WASHINGTON -- Crowdfunding is about to go big time.
For years, filmmakers, artists and charities have used the power of the Internet to generate money for projects. But in the coming year, with the blessing of Congress, startups will be allowed to raise money this way by selling stock to small-time investors.
For those investors, it's a chance to make a small profit and possibly get in early on the next Twitter or Facebook. But it's also extremely risky, given that a majority of startups fail. And critics warn that investment crowdfunding is ripe for fraud.
The Securities and Exchange Commission on Wednesday took a step toward implementing the law by proposing how much people could invest and how much companies must divulge. The SEC voted 5-0 to send the proposal out for public comment. Final rules could be approved next year.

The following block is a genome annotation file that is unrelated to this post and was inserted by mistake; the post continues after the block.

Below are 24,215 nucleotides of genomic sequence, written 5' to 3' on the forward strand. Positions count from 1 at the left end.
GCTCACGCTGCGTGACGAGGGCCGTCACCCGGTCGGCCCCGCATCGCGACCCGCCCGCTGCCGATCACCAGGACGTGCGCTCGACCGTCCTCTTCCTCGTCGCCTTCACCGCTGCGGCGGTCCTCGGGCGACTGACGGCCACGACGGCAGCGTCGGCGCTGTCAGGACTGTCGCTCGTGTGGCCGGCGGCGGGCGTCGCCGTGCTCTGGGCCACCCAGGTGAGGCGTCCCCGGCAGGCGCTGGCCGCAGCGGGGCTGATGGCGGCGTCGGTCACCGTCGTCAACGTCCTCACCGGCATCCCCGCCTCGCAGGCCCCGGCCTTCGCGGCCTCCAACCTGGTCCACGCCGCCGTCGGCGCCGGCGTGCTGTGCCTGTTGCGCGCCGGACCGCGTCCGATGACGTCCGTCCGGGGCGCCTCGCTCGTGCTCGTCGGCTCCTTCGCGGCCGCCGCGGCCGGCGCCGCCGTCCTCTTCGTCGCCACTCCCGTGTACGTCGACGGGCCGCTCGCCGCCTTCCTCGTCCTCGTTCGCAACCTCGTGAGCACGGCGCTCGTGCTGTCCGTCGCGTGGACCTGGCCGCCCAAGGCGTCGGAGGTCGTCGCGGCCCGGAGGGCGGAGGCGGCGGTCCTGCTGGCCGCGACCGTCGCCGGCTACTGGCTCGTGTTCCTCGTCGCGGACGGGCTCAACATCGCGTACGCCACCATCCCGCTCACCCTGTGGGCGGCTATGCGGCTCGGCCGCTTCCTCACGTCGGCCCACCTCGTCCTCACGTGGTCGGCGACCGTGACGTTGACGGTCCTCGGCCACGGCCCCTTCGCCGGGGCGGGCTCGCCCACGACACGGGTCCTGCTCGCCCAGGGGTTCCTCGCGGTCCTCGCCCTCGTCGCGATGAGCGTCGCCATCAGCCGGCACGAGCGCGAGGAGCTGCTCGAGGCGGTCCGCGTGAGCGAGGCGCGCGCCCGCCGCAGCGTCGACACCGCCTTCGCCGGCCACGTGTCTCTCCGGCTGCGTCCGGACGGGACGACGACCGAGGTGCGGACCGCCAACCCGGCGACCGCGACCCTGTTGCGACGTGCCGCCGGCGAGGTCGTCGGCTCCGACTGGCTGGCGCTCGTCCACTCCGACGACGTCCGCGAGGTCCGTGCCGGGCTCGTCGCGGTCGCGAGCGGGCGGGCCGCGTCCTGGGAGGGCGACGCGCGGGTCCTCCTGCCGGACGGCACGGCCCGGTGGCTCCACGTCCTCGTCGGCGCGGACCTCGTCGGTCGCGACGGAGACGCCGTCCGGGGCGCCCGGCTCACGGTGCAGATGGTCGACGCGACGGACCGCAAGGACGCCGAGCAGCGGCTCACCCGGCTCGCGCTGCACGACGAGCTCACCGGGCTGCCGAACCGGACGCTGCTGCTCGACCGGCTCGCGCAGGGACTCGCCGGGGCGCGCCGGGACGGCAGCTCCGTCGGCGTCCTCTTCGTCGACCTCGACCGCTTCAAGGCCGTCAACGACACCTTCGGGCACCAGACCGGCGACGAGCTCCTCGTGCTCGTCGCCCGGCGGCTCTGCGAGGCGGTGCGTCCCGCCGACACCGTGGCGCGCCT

Under the proposal, people with annual income and net worth of less than $100,000 could invest a maximum of 5 percent of their yearly income.
Those with higher incomes could invest up to 10 percent. Companies also would be required to provide information to prospective investors about their business plan and financial condition, as well as a list of their officers, directors and those who own at least 20 percent of the company.
"There is a great deal of excitement in the marketplace" over crowdfunding, SEC Chairman Mary Jo White said before the vote. "We want this market to thrive, in a safe manner for investors."
Crowdfunding is hardly new. Sites like Kickstarter and Indiegogo have for years helped fund projects through donations raised online. Through those sites and others, supporters can pledge $10 -- or tens of thousands of dollars -- to help start a project, be it a business, a charity or the arts. In return, supporters can receive a gift, such as a T-shirt or a song named after them. Others simply feel satisfied knowing that they helped a good cause.